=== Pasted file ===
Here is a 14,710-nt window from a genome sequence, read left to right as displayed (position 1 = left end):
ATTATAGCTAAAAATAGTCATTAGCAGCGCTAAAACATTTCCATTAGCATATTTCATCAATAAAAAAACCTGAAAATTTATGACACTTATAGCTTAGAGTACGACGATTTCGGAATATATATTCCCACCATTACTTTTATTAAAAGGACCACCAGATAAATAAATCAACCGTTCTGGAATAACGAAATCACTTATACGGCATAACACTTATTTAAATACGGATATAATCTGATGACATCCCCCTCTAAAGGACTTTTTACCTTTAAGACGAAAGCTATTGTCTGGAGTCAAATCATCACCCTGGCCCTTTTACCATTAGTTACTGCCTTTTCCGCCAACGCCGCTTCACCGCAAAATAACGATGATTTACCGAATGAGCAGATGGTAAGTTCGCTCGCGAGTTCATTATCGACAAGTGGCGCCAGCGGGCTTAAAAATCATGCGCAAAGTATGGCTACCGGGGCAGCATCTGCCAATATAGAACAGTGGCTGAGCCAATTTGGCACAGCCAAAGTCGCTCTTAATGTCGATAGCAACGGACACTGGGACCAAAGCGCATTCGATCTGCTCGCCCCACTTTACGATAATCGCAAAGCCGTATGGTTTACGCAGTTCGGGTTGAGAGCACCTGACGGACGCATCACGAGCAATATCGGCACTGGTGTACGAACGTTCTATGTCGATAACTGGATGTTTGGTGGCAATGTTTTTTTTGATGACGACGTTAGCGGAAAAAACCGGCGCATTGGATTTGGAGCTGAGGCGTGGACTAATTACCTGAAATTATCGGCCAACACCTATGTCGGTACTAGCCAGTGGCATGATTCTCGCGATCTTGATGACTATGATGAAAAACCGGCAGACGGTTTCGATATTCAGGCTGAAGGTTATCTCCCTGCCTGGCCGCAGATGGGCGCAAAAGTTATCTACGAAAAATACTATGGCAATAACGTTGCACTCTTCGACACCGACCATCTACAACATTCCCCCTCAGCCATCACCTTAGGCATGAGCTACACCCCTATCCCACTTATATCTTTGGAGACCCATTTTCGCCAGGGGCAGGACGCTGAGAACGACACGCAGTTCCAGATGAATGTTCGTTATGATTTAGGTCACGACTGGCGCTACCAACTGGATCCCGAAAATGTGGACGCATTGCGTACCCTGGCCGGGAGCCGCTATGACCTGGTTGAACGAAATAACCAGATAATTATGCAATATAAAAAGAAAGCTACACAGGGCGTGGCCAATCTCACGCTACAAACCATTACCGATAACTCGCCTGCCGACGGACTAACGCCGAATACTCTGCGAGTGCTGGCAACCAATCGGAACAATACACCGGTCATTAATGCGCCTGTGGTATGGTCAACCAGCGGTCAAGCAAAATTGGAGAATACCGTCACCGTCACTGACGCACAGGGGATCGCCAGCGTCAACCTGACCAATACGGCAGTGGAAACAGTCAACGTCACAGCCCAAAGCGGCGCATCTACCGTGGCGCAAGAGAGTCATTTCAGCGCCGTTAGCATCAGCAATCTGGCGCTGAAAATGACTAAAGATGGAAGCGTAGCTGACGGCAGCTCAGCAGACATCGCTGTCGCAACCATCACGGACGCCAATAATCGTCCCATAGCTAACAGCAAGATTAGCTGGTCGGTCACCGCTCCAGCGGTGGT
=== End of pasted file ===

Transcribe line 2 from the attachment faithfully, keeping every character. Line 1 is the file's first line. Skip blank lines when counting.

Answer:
ATTATAGCTAAAAATAGTCATTAGCAGCGCTAAAACATTTCCATTAGCATATTTCATCAATAAAAAAACCTGAAAATTTATGACACTTATAGCTTAGAGTACGACGATTTCGGAATATATATTCCCACCATTACTTTTATTAAAAGGACCACCAGATAAATAAATCAACCGTTCTGGAATAACGAAATCACTTATACGGCATAACACTTATTTAAATACGGATATAATCTGATGACATCCCCCTCTAAAGGACTTTTTACCTTTAAGACGAAAGCTATTGTCTGGAGTCAAATCATCACCCTGGCCCTTTTACCATTAGTTACTGCCTTTTCCGCCAACGCCGCTTCACCGCAAAATAACGATGATTTACCGAATGAGCAGATGGTAAGTTCGCTCGCGAGTTCATTATCGACAAGTGGCGCCAGCGGGCTTAAAAATCATGCGCAAAGTATGGCTACCGGGGCAGCATCTGCCAATATAGAACAGTGGCTGAGCCAATTTGGCACAGCCAAAGTCGCTCTTAATGTCGATAGCAACGGACACTGGGACCAAAGCGCATTCGATCTGCTCGCCCCACTTTACGATAATCGCAAAGCCGTATGGTTTACGCAGTTCGGGTTGAGAGCACCTGACGGACGCATCACGAGCAATATCGGCACTGGTGTACGAACGTTCTATGTCGATAACTGGATGTTTGGTGGCAATGTTTTTTTTGATGACGACGTTAGCGGAAAAAACCGGCGCATTGGATTTGGAGCTGAGGCGTGGACTAATTACCTGAAATTATCGGCCAACACCTATGTCGGTACTAGCCAGTGGCATGATTCTCGCGATCTTGATGACTATGATGAAAAACCGGCAGACGGTTTCGATATTCAGGCTGAAGGTTATCTCCCTGCCTGGCCGCAGATGGGCGCAAAAGTTATCTACGAAAAATACTATGGCAATAACGTTGCACTCTTCGACACCGACCATCTACAACATTCCCCCTCAGCCATCACCTTAGGCATGAGCTACACCCCTATCCCACTTATATCTTTGGAGACCCATTTTCGCCAGGGGCAGGACGCTGAGAACGACACGCAGTTCCAGATGAATGTTCGTTATGATTTAGGTCACGACTGGCGCTACCAACTGGATCCCGAAAATGTGGACGCATTGCGTACCCTGGCCGGGAGCCGCTATGACCTGGTTGAACGAAATAACCAGATAATTATGCAATATAAAAAGAAAGCTACACAGGGCGTGGCCAATCTCACGCTACAAACCATTACCGATAACTCGCCTGCCGACGGACTAACGCCGAATACTCTGCGAGTGCTGGCAACCAATCGGAACAATACACCGGTCATTAATGCGCCTGTGGTATGGTCAACCAGCGGTCAAGCAAAATTGGAGAATACCGTCACCGTCACTGACGCACAGGGGATCGCCAGCGTCAACCTGACCAATACGGCAGTGGAAACAGTCAACGTCACAGCCCAAAGCGGCGCATCTACCGTGGCGCAAGAGAGTCATTTCAGCGCCGTTAGCATCAGCAATCTGGCGCTGAAAATGACTAAAGATGGAAGCGTAGCTGACGGCAGCTCAGCAGACATCGCTGTCGCAACCATCACGGACGCCAATAATCGTCCCATAGCTAACAGCAAGATTAGCTGGTCGGTCACCGCTCCAGCGGTGGT